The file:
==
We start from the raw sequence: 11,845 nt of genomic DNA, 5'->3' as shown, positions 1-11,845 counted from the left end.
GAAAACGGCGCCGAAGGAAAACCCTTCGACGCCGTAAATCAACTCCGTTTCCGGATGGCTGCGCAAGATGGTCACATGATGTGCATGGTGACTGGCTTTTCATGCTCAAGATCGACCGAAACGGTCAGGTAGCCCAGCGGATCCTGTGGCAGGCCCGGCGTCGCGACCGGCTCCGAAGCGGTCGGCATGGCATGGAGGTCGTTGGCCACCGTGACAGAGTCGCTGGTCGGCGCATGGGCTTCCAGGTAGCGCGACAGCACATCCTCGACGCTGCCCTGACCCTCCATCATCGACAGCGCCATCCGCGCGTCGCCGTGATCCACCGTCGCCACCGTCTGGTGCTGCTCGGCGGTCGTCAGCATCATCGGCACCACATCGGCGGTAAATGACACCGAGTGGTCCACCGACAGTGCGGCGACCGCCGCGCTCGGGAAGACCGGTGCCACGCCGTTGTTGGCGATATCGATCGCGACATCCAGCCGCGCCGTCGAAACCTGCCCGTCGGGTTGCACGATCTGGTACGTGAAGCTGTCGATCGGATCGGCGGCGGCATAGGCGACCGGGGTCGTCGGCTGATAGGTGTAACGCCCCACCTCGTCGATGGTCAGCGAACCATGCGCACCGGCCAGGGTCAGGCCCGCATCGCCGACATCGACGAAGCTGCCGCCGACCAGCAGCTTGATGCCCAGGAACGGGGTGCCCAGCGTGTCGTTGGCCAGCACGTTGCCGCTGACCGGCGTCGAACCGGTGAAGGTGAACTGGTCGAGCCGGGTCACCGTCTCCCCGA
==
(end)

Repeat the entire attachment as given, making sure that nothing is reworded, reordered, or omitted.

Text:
We start from the raw sequence: 11,845 nt of genomic DNA, 5'->3' as shown, positions 1-11,845 counted from the left end.
GAAAACGGCGCCGAAGGAAAACCCTTCGACGCCGTAAATCAACTCCGTTTCCGGATGGCTGCGCAAGATGGTCACATGATGTGCATGGTGACTGGCTTTTCATGCTCAAGATCGACCGAAACGGTCAGGTAGCCCAGCGGATCCTGTGGCAGGCCCGGCGTCGCGACCGGCTCCGAAGCGGTCGGCATGGCATGGAGGTCGTTGGCCACCGTGACAGAGTCGCTGGTCGGCGCATGGGCTTCCAGGTAGCGCGACAGCACATCCTCGACGCTGCCCTGACCCTCCATCATCGACAGCGCCATCCGCGCGTCGCCGTGATCCACCGTCGCCACCGTCTGGTGCTGCTCGGCGGTCGTCAGCATCATCGGCACCACATCGGCGGTAAATGACACCGAGTGGTCCACCGACAGTGCGGCGACCGCCGCGCTCGGGAAGACCGGTGCCACGCCGTTGTTGGCGATATCGATCGCGACATCCAGCCGCGCCGTCGAAACCTGCCCGTCGGGTTGCACGATCTGGTACGTGAAGCTGTCGATCGGATCGGCGGCGGCATAGGCGACCGGGGTCGTCGGCTGATAGGTGTAACGCCCCACCTCGTCGATGGTCAGCGAACCATGCGCACCGGCCAGGGTCAGGCCCGCATCGCCGACATCGACGAAGCTGCCGCCGACCAGCAGCTTGATGCCCAGGAACGGGGTGCCCAGCGTGTCGTTGGCCAGCACGTTGCCGCTGACCGGCGTCGAACCGGTGAAGGTGAACTGGTCGAGCCGGGTCACCGTCTCCCCGA